In spite of facing criticisms for handling the emissions scandal in his recent visit to the United States, the Porsche and Piëch families still bet on the embattled Volkswagen's chief executive officer, says a report.

Matthias Müller was slammed in his visit for allegedly playing down the seriousness of the scandal in a radio interview.

Müller has been on a hot seat after blaming the scandal on a misunderstanding and considering it a technical problem instead of an ethical one. His statement left a few officials of the U.S. government upset.

Citing its source which is said to be close to the Volkswagen supervisory board, Reuters has reported that despite Müller's "mistake," the Porsche and Piëch families, who control a big chunk of Volkswagen's voting rights, still support the Volkswagen's boss.

"Everybody can see that Mr. Müller's U.S. trip was not successful. But that does not mean that we move away from him," said Reuters' source. "The Porsche and Piëch families stand firmly behind Mr. Müller."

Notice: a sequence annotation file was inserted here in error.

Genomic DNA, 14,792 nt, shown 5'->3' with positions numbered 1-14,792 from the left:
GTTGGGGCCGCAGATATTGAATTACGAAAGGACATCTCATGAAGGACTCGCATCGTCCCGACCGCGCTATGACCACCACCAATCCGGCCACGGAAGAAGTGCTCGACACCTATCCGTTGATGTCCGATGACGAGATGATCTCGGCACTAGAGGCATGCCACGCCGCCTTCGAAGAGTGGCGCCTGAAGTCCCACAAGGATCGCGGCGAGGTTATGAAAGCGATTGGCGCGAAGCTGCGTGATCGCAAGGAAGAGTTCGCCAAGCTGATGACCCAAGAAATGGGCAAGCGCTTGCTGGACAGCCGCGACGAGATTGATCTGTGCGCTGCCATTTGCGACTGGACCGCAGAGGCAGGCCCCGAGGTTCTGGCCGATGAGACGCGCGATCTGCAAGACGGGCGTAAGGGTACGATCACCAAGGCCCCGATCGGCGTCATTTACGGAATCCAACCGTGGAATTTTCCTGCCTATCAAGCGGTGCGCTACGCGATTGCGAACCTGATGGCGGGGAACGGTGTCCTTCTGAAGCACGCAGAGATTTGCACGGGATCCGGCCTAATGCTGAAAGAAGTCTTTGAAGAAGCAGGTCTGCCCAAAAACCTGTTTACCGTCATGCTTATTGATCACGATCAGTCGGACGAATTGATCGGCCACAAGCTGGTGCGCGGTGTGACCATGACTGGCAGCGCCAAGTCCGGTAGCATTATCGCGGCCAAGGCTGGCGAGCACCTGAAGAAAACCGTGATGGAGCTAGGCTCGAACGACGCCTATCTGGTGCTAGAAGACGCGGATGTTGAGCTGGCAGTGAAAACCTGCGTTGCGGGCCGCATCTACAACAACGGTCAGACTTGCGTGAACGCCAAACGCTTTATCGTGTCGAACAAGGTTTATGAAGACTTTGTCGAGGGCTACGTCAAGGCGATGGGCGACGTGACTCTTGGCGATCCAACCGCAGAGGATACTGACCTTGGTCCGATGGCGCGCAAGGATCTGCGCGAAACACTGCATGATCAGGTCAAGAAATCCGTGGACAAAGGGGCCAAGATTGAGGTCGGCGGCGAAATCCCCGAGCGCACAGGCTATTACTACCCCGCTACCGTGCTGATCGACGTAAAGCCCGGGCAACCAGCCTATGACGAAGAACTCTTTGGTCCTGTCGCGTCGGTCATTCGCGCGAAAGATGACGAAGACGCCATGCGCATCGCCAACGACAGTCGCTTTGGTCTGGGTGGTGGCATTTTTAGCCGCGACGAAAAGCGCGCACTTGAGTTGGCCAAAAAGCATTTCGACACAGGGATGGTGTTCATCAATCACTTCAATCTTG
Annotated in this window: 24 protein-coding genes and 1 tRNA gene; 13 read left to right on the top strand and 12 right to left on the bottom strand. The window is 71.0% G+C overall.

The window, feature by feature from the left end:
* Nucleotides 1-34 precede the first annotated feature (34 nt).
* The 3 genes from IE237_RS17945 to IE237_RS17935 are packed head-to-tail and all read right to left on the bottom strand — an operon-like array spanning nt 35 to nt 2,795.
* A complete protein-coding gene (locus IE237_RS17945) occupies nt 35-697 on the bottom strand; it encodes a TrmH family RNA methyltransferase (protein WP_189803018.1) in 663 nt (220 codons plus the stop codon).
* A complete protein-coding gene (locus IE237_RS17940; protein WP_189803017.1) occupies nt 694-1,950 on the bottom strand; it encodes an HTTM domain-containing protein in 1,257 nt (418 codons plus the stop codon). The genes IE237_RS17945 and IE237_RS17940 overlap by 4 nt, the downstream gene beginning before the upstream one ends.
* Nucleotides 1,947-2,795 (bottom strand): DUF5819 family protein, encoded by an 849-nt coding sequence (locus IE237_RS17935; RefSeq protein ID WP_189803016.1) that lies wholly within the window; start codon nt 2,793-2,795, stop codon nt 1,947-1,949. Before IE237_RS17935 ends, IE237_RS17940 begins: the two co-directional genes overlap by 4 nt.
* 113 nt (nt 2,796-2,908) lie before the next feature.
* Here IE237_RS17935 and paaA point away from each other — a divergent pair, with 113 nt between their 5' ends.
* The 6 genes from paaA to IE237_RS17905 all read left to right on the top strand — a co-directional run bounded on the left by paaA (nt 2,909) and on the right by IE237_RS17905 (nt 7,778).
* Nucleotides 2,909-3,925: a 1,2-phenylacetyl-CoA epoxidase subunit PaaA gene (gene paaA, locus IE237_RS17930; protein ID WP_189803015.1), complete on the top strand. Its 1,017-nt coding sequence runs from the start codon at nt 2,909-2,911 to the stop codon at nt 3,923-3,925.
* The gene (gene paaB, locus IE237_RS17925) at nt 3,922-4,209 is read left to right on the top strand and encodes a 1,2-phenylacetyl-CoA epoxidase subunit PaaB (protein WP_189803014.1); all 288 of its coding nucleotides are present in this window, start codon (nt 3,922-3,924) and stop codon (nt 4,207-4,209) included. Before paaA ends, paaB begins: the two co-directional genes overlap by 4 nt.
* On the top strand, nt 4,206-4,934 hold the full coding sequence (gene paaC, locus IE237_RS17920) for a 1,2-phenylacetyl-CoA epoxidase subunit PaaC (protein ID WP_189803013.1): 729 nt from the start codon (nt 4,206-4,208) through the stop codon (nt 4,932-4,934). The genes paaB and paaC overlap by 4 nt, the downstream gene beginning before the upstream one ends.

Another insider claims that the board was all set to forgive and forget the chief executive's unsatisfactory response on the issue during his visit in the country.

The senior members of the board are slated to meet on Tuesday to talk about the internal investigation's progress regarding the scandal.

Previously, a report from the Bild am Sonntag newspaper in Germany said the number of board members, specifically powerful trade union representatives, who have doubts over Müller's leadership is increasing. Volkswagen, however, discarded this report.

Environmental officials said on Jan. 13 that talks would remain active with the company in an aim to repair almost 600,000 diesel cars involved in the emissions scandal.

Earlier this month, Volkswagen Chairman Dr. Herbert Diess apologized to the U.S. for the company's emissions scandal.

He made the apology during the first 3 minutes of his keynote speech at the 2016 CES on Jan. 5 in front of a bevy of journalists and photographers at the Cosmopolitan Hotel in Las Vegas.

"We disappointed our customers and the American people, for which I am truly sorry, and for which I apologize," said Diess. "We at Volkswagen are disappointed that this could happen within the company we love."

He assured that the company is doing its best "to make things right" and that they are working to find effective remedies for their customers across the globe.

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